“The eurozone economy grew at a record pace in the third quarter, but has already stalled in the face of a resurgence of coronavirus infections and tough new restrictions, leaving Europe lagging even further behind the U.S. and Asia in its recovery from the crisis,” WSJ writes.
Remind me what the Eurozone is: It’s an economic region formed by 19 member nations, unified monetarily under the euro.
- Q3 2020 GDP: +12.7%
- Q2 2020 GDP: -11.8%
Third-quarter growth in the Eurozone outpaced the U.S. However, that primarily reflects Europe’s longer and more-stringent second-quarter lockdown and a more substantial rebound effect when restrictions ended.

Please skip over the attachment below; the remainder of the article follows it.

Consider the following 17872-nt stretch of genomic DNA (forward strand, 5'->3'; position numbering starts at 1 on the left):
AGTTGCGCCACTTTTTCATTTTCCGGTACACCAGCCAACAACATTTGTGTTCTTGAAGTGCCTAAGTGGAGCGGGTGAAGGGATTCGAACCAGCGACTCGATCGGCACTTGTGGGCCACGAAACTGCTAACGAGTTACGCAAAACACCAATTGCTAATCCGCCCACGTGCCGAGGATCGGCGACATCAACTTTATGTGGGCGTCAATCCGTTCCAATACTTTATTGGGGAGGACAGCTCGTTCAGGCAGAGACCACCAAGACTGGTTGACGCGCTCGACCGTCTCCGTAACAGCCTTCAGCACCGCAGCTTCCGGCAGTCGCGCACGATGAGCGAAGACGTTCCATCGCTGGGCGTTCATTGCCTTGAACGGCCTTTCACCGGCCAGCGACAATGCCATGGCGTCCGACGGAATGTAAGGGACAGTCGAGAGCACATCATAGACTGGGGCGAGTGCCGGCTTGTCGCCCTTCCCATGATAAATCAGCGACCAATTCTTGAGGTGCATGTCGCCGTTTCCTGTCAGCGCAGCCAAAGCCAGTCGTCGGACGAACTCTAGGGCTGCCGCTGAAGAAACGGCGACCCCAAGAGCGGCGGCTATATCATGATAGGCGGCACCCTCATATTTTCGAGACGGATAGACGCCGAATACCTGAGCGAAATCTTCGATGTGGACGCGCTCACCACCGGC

Here’s the problem: Infections in Europe are rising quickly. Policymakers throughout the continent have “steadily reined in social and economic activities.”
- With Germany and France, two of Europe’s biggest economics, imposing new virus-quelling restrictions, the Eurozone is expected to shrink in Q4.
The Takeaway: China’s economy has returned to pre-pandemic output levels, while the U.S. is 3.5% below its previous mark. Eurozone trails slightly at 3.7%, but the severity of restrictions could keep Europe as the weak link.
- Barclays Research estimates Europe’s large economies won’t recover until 2023.
From Morning Cents Oct. 23:
“The rising number of cases in the U.S. and Europe is definitely something for us to keep an eye on. It looks like countries in Europe are more-inclined to resuming restrictions than the U.S. is currently. I still believe the biggest driver of global stocks over the next three months will be the U.S. presidential and senatorial elections’ results and the policies implied after that.”